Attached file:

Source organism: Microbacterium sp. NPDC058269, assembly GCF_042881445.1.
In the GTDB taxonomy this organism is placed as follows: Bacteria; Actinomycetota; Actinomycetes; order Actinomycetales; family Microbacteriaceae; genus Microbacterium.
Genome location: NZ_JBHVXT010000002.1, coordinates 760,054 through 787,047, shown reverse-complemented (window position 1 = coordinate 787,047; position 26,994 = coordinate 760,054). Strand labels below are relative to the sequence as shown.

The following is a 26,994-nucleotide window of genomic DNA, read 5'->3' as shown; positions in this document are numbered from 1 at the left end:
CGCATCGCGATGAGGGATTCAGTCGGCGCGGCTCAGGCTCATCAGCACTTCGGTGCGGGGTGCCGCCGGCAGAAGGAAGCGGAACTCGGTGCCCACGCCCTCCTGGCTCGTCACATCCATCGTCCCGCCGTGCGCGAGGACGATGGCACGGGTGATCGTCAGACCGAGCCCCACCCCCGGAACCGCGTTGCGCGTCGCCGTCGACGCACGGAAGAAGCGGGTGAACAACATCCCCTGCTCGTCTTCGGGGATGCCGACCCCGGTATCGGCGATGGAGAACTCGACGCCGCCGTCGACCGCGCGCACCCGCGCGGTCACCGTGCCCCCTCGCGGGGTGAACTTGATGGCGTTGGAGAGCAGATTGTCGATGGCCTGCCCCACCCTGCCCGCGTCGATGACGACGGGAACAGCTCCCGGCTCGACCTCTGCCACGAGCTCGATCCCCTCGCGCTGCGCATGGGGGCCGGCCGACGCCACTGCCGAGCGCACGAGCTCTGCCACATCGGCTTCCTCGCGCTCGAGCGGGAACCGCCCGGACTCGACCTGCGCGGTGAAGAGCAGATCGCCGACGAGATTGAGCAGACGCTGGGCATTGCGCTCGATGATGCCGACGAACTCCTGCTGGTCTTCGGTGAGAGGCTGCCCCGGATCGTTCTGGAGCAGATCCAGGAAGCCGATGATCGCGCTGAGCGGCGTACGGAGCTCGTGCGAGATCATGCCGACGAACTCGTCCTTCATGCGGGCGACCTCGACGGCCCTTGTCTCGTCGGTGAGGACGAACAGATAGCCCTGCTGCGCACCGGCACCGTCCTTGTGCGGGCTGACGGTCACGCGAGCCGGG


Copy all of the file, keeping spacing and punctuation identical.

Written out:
Source organism: Microbacterium sp. NPDC058269, assembly GCF_042881445.1.
In the GTDB taxonomy this organism is placed as follows: Bacteria; Actinomycetota; Actinomycetes; order Actinomycetales; family Microbacteriaceae; genus Microbacterium.
Genome location: NZ_JBHVXT010000002.1, coordinates 760,054 through 787,047, shown reverse-complemented (window position 1 = coordinate 787,047; position 26,994 = coordinate 760,054). Strand labels below are relative to the sequence as shown.

The following is a 26,994-nucleotide window of genomic DNA, read 5'->3' as shown; positions in this document are numbered from 1 at the left end:
CGCATCGCGATGAGGGATTCAGTCGGCGCGGCTCAGGCTCATCAGCACTTCGGTGCGGGGTGCCGCCGGCAGAAGGAAGCGGAACTCGGTGCCCACGCCCTCCTGGCTCGTCACATCCATCGTCCCGCCGTGCGCGAGGACGATGGCACGGGTGATCGTCAGACCGAGCCCCACCCCCGGAACCGCGTTGCGCGTCGCCGTCGACGCACGGAAGAAGCGGGTGAACAACATCCCCTGCTCGTCTTCGGGGATGCCGACCCCGGTATCGGCGATGGAGAACTCGACGCCGCCGTCGACCGCGCGCACCCGCGCGGTCACCGTGCCCCCTCGCGGGGTGAACTTGATGGCGTTGGAGAGCAGATTGTCGATGGCCTGCCCCACCCTGCCCGCGTCGATGACGACGGGAACAGCTCCCGGCTCGACCTCTGCCACGAGCTCGATCCCCTCGCGCTGCGCATGGGGGCCGGCCGACGCCACTGCCGAGCGCACGAGCTCTGCCACATCGGCTTCCTCGCGCTCGAGCGGGAACCGCCCGGACTCGACCTGCGCGGTGAAGAGCAGATCGCCGACGAGATTGAGCAGACGCTGGGCATTGCGCTCGATGATGCCGACGAACTCCTGCTGGTCTTCGGTGAGAGGCTGCCCCGGATCGTTCTGGAGCAGATCCAGGAAGCCGATGATCGCGCTGAGCGGCGTACGGAGCTCGTGCGAGATCATGCCGACGAACTCGTCCTTCATGCGGGCGACCTCGACGGCCCTTGTCTCGTCGGTGAGGACGAACAGATAGCCCTGCTGCGCACCGGCACCGTCCTTGTGCGGGCTGACGGTCACGCGAGCCGGG